The Top Ten Albums of 1996
1. Los Lobos, Colossal Head (Warner Brothers). Rejuvenated by their sublimely gritty Latin Playboys project, David Hidalgo and Louie Perez brought a bracing dose of sonic experimentation to Los Lobos' most recent effort--the most fascinating record of the band's career. Mitchell Froom's masterfully rough production balances the classicism of the songwriting, while Hidalgo's lacerating guitar counters his own sweet, soulful singing and that of Cesar Rojas. Powerful proof that not all rock veterans are content with profitable mediocrity.
2. Beck, Odelay (DGC). The Dust Brothers one-upped their landmark production job on the Beasties' Paul's Boutique by transforming Beck Hansen's savvy pomo pillage into actual songs. Plenty of critics have pointed to Odelay's arty appropriation as pop music's future, but it's more of a brilliant stopgap measure; eventually someone will stumble on a new music that builds more than it reconstructs.
3. Norma Waterson, Norma Waterson (Hannibal). On her solo debut, this three-decade veteran of the British folk scene (she was a charter member of the Watersons) largely bypassed traditional material in favor of more rock-identified tunes by the likes of Billy Bragg, Elvis Costello, and even Jerry Garcia. Backed by husband Martin Carthy, Richard Thompson, and upright bassist Danny Thompson, she treats each tune with remarkable empathy, balancing the bitterness in Richard Thompson's "God Loves a Drunk" with sad compassion and imbuing Oscar Brown Jr.'s "Rags and Old Iron" with subtle pathos. An effective reminder that interpretation is just as important as innovation.
4. Wilco, Being There (Reprise). With Wilco's triumphant second album Jeff Tweedy managed to wriggle loose from rock's usual stifling subject matter. The result, sprawled across two CDs, is a complex, realistically incoherent meditation on confronting adult life--which for Tweedy involves marriage, parenthood, and being an icon to thousands of obsessive, slightly creepy country-rock fans. Being There's palette of musical styles is as broad as Tweedy's range of emotion.
5. Stereolab, Emperor Tomato Ketchup (Elektra). All of Stereolab's much vaunted antecedents--from Krautrock to exotica--dissolve here in the face of expert songcraft. Between Laetitia Sadier's more and more inventive melodies and Tim Gane's ingenious structures, Stereolab did more than make something new from something old: this time around the "groop" made relentless experimentation downright hooky.
6. Ornette Coleman, Sound Museum (Harmolodic/Verve). This pair of albums--subtitled Hidden Man and Three Women--with virtually identical tables of contents but vastly different, if equally nuanced, performances, signaled a major accomplishment for the alto saxophone genius. While both accessible and playful, these acoustic recordings with pianist Geri Allen, bassist Charnett Moffett, and drummer Denardo Coleman at times push the leader's harmolodic concept further than anything he's done previously.
7. Dr. Octagon, Dr. Octagon (Bulk). Signaling the ascendance of Bay Area hip-hop (DJ Shadow, Invisible Scratch Pickles, the Solesides crew, and Automator, who produced), Dr. Octagon--aka Kool Keith, formerly of the Ultramagnetic MCs--built on the scatological cosmology of George Clinton to take hip-hop beyond the usual hard-times testifying and representing for the first time since De La Soul's debut. "Dr. Octagonecologyst" has been derided for his potty-mouthed sexism, but his otherworldly raps are so far beyond any kind of ism that virtually all standards fall away.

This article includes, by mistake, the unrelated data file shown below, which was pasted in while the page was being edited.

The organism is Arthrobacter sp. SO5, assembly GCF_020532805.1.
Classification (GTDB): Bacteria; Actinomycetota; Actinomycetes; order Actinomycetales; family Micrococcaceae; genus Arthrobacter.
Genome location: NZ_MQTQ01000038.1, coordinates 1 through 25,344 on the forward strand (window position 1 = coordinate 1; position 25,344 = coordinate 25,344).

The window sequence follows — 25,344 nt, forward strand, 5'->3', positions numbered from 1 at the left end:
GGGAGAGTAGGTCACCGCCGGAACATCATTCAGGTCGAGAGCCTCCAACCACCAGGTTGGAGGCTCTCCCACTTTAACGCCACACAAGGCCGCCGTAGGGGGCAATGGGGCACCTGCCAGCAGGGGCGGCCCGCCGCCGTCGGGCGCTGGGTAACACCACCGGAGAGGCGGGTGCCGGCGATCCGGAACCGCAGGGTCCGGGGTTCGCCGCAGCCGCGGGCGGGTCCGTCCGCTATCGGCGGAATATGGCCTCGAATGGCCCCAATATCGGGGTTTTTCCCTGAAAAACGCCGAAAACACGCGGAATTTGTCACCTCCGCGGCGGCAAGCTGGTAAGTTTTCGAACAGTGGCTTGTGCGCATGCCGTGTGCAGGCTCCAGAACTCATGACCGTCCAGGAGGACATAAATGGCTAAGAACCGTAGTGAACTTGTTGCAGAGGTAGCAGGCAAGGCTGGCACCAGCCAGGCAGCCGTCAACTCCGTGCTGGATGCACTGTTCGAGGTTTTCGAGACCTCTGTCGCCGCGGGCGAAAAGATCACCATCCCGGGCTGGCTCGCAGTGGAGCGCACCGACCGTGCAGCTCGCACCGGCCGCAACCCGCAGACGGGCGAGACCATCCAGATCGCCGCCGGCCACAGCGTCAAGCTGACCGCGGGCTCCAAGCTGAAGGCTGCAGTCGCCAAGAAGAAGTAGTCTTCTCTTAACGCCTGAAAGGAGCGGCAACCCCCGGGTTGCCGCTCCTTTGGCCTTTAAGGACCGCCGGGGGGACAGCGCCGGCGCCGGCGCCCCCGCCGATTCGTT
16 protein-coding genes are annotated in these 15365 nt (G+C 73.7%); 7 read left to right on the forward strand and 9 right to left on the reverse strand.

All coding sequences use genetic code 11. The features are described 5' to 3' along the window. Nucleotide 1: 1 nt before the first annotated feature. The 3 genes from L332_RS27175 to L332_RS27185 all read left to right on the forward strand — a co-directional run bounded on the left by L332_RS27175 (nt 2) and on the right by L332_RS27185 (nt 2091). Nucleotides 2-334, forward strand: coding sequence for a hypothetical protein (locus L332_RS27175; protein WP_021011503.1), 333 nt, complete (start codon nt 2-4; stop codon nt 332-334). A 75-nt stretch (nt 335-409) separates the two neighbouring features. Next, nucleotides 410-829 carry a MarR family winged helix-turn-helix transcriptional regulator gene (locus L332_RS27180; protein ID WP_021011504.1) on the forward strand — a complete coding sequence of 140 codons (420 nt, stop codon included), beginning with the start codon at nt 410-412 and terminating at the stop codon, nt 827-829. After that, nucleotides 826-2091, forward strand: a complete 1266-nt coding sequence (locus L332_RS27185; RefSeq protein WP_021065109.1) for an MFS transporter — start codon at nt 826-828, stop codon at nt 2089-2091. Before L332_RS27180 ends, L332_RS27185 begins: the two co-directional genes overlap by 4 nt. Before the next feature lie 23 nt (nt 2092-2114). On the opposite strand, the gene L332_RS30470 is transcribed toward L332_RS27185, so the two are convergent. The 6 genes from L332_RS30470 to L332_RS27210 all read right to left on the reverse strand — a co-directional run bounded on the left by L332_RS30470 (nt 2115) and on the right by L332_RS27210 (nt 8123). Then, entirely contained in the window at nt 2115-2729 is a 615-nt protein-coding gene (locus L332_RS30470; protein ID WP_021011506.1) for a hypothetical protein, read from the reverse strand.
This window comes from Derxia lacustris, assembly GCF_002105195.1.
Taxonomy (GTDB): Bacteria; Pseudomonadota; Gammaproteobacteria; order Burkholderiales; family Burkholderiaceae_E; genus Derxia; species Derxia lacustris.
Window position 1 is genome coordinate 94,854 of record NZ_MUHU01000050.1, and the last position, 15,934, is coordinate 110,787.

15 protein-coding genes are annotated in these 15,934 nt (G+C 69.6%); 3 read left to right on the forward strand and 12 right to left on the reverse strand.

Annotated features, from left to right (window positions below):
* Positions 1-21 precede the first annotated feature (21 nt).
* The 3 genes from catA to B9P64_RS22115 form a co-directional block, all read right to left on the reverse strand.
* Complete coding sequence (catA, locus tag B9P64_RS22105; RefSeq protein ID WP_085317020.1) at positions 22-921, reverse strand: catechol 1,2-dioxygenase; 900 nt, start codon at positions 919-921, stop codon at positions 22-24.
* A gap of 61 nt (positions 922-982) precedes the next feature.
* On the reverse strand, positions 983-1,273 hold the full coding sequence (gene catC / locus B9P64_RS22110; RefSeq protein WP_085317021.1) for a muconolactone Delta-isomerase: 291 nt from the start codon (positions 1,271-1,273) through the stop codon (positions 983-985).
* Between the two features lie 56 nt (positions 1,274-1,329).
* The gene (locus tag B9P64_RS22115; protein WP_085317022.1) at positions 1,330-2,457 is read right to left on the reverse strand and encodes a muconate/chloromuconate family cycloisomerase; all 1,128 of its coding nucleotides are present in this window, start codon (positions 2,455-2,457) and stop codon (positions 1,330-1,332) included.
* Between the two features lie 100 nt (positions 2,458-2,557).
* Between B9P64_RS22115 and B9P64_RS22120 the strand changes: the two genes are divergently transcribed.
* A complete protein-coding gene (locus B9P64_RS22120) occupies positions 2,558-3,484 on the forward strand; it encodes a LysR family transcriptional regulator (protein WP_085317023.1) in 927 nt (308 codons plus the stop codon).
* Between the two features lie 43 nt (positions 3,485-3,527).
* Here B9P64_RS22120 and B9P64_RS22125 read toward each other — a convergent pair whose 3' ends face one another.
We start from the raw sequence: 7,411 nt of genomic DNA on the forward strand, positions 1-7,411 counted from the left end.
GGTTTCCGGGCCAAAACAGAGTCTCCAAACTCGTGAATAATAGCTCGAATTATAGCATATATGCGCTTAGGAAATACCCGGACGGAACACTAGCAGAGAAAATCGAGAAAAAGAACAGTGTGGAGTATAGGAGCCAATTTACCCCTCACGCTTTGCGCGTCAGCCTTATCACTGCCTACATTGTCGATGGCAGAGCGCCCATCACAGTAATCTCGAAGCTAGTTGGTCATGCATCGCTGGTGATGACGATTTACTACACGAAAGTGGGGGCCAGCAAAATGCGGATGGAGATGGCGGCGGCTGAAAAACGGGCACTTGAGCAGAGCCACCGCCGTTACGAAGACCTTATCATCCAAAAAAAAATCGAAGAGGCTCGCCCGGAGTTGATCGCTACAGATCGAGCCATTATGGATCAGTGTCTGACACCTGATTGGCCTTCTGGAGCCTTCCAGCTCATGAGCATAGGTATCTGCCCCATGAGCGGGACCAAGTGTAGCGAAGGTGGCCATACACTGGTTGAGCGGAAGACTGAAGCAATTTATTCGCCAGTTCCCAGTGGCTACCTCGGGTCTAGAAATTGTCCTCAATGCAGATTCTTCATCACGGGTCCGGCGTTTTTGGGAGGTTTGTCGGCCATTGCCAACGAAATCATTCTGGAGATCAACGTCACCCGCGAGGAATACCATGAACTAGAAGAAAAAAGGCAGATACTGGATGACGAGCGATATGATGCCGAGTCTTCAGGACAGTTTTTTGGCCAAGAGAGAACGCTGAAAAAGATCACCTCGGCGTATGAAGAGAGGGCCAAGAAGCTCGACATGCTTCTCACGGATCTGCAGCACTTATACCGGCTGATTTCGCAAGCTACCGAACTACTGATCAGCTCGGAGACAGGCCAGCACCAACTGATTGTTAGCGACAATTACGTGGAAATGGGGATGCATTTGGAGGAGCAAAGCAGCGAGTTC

8. Cat Power, What Would the Community Think (Matador). Cat Power's Chan Marshall may have a fragile voice, but she wields it with the power of an expressionist painter: it doesn't matter if you don't know exactly what she's singing about, because her broad strokes convey a compelling mix of atmosphere and raw emotion. You can't say the same for any of the year's Grammy-sweeping overemoters--male or female.
9. Plug, Drum 'n' Bass for Papa (Blue Angel). Along with albums by Squarepusher and Spring Heel Jack, this opus from Plug (aka Luke Vibert of Wagon Christ fame) transported drum 'n' bass from the dance floor into the realm of serious head music. While the emphasis stays on complex rhythms, the diverse samples flesh out a rich album that ranges seamlessly from noir atmospheres to jazzy, tripped-out funk.
10. Gastr del Sol, Upgrade & Afterlife (Drag City). A quantum leap forward from several impressive previous recordings, Upgrade & Afterlife found David Grubbs and Jim O'Rourke mining highly refined, meticulously structured soundscapes that flirt with coloristic minimalism. From the Morricone-esque sweep of the opening "Our Exquisite Replica of 'Eternity'" to the beautiful closing treatment of John Fahey's "Dry Bones in the Valley," Gastr del Sol made truly cerebral music without getting mired in academic muck.
And apologies to:
11. Frank Lowe Trio, Bodies & Soul (CIMP)
12. Various artists, Headz2 (Mo' Wax)
13. John Zorn, Bar Kokhba (Tzadik)
14. Everything but the Girl, Walking Wounded (Atlantic)
15. Cassandra Wilson, New Moon Daughter (Blue Note)
16. DJ Shadow, Endtroducing...(Mo' Wax/London)
17. Lamb, Lamb (Mercury UK)
18. Cibo Matto, Viva! La Woman (Warner Brothers)
19. Spring Heel Jack, 68 Million Shades...(Trade 2/Island)
20. Del McCoury Band, The Cold Hard Facts (Rounder)
Art accompanying story in printed newspaper (not available in this archive): album covers.